Feeding roughage to young lambs

Preparing lambs for weaning is a crucial process to reduce the risk of a growth check at this critical stage and to ensure lambs continue to thrive. As such, it is important to ensure all lambs have access to clean, fresh water; high quality concentrates and an adequate source of roughage alongside their milk supply. The type of roughage supplied can influence many factors, such as rumen development.

Lambs eating straw

Should I feed my lambs hay or straw?

When lambs are reared away from the ewe on an ad-lib feeder, Volac does not recommend providing ad-lib access to hay. Good quality hay is highly palatable but has a low energy density, so the likely outcome will be that, similar to calves, lambs will consume significant quantities of hay and reduced quantities of starter feed and develop a classic ‘potbellied’ appearance. There is considerable rumen ‘fill’ but this does not help to achieve good functional rumen development, which is encouraged more by the consumption of high quality concentrate feeds.

By offering clean straw (which is less palatable) in racks, the need for long fibre can be satisfied without a significant detrimental effect on solid feed intake. Encouraging increased solid feed intake at an earlier stage stimulates earlier rumen development and reduces the risk of a significant growth check at weaning, this can also offer the opportunity to wean earlier than would be the case for lambs reared on the ewe.

In order for this to be successful, the lamb must be consuming at least 250g/day of solid feed. The management practice of offering high quality concentrates and straw in racks leads to higher early growth rates than that of feeding ad-lib hay and concentrates.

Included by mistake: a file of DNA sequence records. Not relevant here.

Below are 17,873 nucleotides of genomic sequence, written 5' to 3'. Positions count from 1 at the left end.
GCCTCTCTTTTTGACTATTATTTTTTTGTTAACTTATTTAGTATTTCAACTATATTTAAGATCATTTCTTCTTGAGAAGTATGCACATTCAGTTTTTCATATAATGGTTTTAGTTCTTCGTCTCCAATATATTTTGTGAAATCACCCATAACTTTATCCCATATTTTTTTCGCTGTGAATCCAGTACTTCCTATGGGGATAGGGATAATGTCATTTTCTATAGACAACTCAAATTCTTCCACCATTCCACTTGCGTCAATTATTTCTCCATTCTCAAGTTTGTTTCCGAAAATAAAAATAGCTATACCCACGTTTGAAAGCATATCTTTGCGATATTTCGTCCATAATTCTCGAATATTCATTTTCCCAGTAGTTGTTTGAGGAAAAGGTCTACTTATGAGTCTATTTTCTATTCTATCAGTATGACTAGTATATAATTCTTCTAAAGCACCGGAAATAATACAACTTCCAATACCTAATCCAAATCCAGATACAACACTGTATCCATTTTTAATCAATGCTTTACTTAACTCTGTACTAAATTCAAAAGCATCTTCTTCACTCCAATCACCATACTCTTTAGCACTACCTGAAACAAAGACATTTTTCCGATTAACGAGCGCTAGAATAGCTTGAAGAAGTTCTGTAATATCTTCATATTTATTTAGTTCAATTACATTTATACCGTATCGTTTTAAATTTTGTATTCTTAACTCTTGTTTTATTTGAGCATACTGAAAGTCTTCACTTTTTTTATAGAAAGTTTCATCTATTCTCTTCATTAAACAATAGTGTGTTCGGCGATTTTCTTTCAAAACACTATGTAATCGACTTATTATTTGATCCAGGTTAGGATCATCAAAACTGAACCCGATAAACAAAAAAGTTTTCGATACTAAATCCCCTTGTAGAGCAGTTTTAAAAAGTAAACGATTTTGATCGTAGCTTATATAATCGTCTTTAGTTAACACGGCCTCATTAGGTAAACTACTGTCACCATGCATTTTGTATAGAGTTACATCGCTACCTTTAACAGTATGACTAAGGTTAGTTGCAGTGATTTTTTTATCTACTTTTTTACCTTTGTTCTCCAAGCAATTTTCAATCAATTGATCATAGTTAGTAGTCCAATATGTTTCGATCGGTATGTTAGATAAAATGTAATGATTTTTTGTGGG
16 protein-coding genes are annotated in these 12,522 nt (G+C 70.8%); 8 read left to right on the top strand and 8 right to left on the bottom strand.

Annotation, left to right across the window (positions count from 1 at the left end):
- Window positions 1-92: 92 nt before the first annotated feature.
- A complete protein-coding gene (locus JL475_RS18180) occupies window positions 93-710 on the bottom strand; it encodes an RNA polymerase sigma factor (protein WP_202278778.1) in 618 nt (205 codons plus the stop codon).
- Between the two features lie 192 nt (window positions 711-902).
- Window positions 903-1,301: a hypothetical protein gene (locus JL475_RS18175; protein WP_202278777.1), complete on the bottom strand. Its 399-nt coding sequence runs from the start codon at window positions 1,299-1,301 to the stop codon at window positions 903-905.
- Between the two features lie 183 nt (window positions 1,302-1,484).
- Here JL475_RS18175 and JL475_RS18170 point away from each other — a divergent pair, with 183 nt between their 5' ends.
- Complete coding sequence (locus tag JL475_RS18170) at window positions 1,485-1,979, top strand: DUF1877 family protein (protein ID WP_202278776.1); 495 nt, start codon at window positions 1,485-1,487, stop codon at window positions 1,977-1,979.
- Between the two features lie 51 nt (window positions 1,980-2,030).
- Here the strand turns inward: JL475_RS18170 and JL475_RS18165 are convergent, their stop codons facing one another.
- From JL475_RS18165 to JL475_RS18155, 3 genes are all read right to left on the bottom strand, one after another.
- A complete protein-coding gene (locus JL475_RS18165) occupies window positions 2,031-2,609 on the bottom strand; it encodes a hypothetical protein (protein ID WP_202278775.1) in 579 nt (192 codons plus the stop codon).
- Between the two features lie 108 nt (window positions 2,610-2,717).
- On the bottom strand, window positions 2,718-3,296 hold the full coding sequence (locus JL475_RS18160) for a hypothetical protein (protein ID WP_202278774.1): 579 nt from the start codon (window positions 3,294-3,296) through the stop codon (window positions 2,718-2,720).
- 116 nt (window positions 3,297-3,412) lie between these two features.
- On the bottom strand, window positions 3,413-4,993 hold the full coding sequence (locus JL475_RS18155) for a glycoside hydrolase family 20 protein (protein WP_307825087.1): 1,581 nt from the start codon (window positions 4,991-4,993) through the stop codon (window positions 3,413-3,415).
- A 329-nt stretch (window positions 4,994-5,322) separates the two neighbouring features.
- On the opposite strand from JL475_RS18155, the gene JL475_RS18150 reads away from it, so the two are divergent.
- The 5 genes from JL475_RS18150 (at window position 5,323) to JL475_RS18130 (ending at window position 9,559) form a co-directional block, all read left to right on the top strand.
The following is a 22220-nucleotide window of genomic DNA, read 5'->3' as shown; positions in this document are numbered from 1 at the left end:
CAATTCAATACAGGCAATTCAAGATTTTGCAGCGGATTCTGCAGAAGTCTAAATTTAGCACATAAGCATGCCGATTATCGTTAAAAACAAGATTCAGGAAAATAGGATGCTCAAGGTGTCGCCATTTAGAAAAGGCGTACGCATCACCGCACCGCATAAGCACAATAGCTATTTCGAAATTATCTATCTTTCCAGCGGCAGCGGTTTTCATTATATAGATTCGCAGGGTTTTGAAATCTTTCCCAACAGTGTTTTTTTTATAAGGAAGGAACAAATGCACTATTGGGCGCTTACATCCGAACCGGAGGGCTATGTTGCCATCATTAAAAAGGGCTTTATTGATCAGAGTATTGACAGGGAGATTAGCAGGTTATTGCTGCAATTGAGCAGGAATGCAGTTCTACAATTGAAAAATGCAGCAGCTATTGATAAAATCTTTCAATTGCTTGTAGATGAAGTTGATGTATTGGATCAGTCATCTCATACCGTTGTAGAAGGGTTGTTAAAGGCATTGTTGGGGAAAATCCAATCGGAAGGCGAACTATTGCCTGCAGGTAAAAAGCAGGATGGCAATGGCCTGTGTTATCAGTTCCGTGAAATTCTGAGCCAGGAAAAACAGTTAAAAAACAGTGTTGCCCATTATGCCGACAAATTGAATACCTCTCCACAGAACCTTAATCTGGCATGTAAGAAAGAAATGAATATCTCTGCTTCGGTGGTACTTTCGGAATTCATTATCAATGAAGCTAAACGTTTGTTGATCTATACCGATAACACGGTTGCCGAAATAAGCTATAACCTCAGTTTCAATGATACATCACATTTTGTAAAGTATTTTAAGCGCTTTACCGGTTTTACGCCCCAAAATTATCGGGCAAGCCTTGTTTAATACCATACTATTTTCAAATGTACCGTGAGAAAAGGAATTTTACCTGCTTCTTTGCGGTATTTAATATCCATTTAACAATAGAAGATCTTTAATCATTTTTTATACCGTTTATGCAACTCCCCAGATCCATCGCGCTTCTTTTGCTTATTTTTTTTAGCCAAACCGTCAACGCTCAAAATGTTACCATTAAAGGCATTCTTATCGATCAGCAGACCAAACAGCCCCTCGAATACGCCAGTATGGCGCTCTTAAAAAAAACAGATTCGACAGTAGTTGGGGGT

Straw is also a good abrasive fibre source, helping to improve papillae integrity.

Rumen development in lambs

1) Rumen papillae and epithelial development – which improve rumen ‘functionality’. Achieved through the consumption of good quality lamb creep feed (fermentation of concentrate/carbohydrates)

2) Increase in rumen volume – (by forage intake). NB: the increase in volume is not directly linked to ‘functionality’ of the rumen.

3) Papillae integrity - by diet abrasiveness/coarseness. The ingestion of coarse particles of feed (including straw) alongside more finely ground concentrate feeds, helps to prevent papillae clumping and excessive keratin (a wax secreted by rumen epithelium) accumulation on surface of rumen papillae – this, in turn, increases absorptive function.

Lambs at foot

Lambs which are still with the ewe are not typically weaned abruptly from the dam and frequently stay on the ewe for up to 8/9 weeks. This means that they are typically older at weaning than lambs reared away from the ewe and the functionality of the rumen would naturally have developed more in these older animals. This means that there is less pressure to develop a functional rumen in a short time frame, and therefore less of a requirement to limit access to hay.

From a practical perspective, it is also a challenge to restrict the lambs access to a quality roughage source as this should always be available to the ewes.

In all cases, once lambs are weaned they should have access to good quality hay, straw or grass – with any significant modification to the diet being managed carefully to avoid sudden changes to intake patterns.

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